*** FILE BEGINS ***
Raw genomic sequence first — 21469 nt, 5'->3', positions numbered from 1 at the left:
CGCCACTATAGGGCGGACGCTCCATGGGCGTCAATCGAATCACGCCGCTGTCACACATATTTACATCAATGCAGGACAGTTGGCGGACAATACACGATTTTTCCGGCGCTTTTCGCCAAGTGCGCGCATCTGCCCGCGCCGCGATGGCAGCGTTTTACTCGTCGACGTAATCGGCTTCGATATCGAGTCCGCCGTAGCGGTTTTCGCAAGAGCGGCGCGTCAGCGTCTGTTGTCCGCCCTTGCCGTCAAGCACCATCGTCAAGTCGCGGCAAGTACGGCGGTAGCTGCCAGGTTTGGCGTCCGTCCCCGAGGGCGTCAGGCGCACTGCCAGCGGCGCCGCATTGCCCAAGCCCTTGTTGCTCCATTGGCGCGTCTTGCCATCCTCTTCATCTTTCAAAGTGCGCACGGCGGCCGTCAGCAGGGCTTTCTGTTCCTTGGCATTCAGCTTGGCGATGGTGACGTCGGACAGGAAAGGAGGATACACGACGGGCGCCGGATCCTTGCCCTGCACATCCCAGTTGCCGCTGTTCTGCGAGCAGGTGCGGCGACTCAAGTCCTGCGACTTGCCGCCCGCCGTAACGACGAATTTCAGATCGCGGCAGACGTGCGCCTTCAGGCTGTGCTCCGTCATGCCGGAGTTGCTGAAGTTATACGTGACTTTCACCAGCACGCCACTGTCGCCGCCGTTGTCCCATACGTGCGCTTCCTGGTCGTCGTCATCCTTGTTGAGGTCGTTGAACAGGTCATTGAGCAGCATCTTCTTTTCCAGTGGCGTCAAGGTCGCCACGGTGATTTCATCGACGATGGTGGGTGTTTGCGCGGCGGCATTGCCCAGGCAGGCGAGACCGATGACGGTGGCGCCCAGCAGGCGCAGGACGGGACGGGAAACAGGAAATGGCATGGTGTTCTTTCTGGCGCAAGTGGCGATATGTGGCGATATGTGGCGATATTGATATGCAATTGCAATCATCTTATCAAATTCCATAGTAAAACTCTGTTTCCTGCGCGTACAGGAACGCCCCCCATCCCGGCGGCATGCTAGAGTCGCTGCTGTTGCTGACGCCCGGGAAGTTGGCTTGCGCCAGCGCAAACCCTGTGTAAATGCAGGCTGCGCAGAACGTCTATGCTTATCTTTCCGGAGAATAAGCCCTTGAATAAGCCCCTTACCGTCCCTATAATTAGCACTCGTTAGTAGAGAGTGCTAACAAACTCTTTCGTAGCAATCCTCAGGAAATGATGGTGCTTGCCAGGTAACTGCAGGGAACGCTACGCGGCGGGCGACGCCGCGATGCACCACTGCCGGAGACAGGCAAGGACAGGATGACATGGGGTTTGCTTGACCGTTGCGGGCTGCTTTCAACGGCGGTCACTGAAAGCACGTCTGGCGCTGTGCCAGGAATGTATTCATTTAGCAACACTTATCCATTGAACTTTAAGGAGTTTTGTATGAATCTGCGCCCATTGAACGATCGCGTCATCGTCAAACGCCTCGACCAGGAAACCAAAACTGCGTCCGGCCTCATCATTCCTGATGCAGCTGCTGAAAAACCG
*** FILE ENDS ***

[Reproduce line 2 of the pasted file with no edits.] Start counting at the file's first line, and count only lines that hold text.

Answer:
CGCCACTATAGGGCGGACGCTCCATGGGCGTCAATCGAATCACGCCGCTGTCACACATATTTACATCAATGCAGGACAGTTGGCGGACAATACACGATTTTTCCGGCGCTTTTCGCCAAGTGCGCGCATCTGCCCGCGCCGCGATGGCAGCGTTTTACTCGTCGACGTAATCGGCTTCGATATCGAGTCCGCCGTAGCGGTTTTCGCAAGAGCGGCGCGTCAGCGTCTGTTGTCCGCCCTTGCCGTCAAGCACCATCGTCAAGTCGCGGCAAGTACGGCGGTAGCTGCCAGGTTTGGCGTCCGTCCCCGAGGGCGTCAGGCGCACTGCCAGCGGCGCCGCATTGCCCAAGCCCTTGTTGCTCCATTGGCGCGTCTTGCCATCCTCTTCATCTTTCAAAGTGCGCACGGCGGCCGTCAGCAGGGCTTTCTGTTCCTTGGCATTCAGCTTGGCGATGGTGACGTCGGACAGGAAAGGAGGATACACGACGGGCGCCGGATCCTTGCCCTGCACATCCCAGTTGCCGCTGTTCTGCGAGCAGGTGCGGCGACTCAAGTCCTGCGACTTGCCGCCCGCCGTAACGACGAATTTCAGATCGCGGCAGACGTGCGCCTTCAGGCTGTGCTCCGTCATGCCGGAGTTGCTGAAGTTATACGTGACTTTCACCAGCACGCCACTGTCGCCGCCGTTGTCCCATACGTGCGCTTCCTGGTCGTCGTCATCCTTGTTGAGGTCGTTGAACAGGTCATTGAGCAGCATCTTCTTTTCCAGTGGCGTCAAGGTCGCCACGGTGATTTCATCGACGATGGTGGGTGTTTGCGCGGCGGCATTGCCCAGGCAGGCGAGACCGATGACGGTGGCGCCCAGCAGGCGCAGGACGGGACGGGAAACAGGAAATGGCATGGTGTTCTTTCTGGCGCAAGTGGCGATATGTGGCGATATGTGGCGATATTGATATGCAATTGCAATCATCTTATCAAATTCCATAGTAAAACTCTGTTTCCTGCGCGTACAGGAACGCCCCCCATCCCGGCGGCATGCTAGAGTCGCTGCTGTTGCTGACGCCCGGGAAGTTGGCTTGCGCCAGCGCAAACCCTGTGTAAATGCAGGCTGCGCAGAACGTCTATGCTTATCTTTCCGGAGAATAAGCCCTTGAATAAGCCCCTTACCGTCCCTATAATTAGCACTCGTTAGTAGAGAGTGCTAACAAACTCTTTCGTAGCAATCCTCAGGAAATGATGGTGCTTGCCAGGTAACTGCAGGGAACGCTACGCGGCGGGCGACGCCGCGATGCACCACTGCCGGAGACAGGCAAGGACAGGATGACATGGGGTTTGCTTGACCGTTGCGGGCTGCTTTCAACGGCGGTCACTGAAAGCACGTCTGGCGCTGTGCCAGGAATGTATTCATTTAGCAACACTTATCCATTGAACTTTAAGGAGTTTTGTATGAATCTGCGCCCATTGAACGATCGCGTCATCGTCAAACGCCTCGACCAGGAAACCAAAACTGCGTCCGGCCTCATCATTCCTGATGCAGCTGCTGAAAAACCG